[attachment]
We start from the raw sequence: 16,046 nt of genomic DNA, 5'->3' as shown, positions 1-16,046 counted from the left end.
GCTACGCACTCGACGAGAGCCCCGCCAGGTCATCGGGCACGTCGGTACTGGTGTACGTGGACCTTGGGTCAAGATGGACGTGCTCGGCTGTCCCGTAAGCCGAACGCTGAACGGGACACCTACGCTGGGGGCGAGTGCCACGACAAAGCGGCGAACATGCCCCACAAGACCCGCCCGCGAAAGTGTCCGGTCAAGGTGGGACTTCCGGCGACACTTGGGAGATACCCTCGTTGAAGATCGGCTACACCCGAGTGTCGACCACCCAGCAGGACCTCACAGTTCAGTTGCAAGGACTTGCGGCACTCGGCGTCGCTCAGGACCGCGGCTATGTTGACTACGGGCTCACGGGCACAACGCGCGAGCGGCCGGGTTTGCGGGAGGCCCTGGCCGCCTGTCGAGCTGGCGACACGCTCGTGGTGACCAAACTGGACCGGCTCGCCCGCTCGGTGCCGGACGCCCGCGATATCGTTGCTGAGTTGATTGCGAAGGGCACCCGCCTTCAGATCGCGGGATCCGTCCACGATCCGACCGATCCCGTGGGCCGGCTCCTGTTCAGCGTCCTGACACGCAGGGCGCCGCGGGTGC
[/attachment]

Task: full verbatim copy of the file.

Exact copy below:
We start from the raw sequence: 16,046 nt of genomic DNA, 5'->3' as shown, positions 1-16,046 counted from the left end.
GCTACGCACTCGACGAGAGCCCCGCCAGGTCATCGGGCACGTCGGTACTGGTGTACGTGGACCTTGGGTCAAGATGGACGTGCTCGGCTGTCCCGTAAGCCGAACGCTGAACGGGACACCTACGCTGGGGGCGAGTGCCACGACAAAGCGGCGAACATGCCCCACAAGACCCGCCCGCGAAAGTGTCCGGTCAAGGTGGGACTTCCGGCGACACTTGGGAGATACCCTCGTTGAAGATCGGCTACACCCGAGTGTCGACCACCCAGCAGGACCTCACAGTTCAGTTGCAAGGACTTGCGGCACTCGGCGTCGCTCAGGACCGCGGCTATGTTGACTACGGGCTCACGGGCACAACGCGCGAGCGGCCGGGTTTGCGGGAGGCCCTGGCCGCCTGTCGAGCTGGCGACACGCTCGTGGTGACCAAACTGGACCGGCTCGCCCGCTCGGTGCCGGACGCCCGCGATATCGTTGCTGAGTTGATTGCGAAGGGCACCCGCCTTCAGATCGCGGGATCCGTCCACGATCCGACCGATCCCGTGGGCCGGCTCCTGTTCAGCGTCCTGACACGCAGGGCGCCGCGGGTGC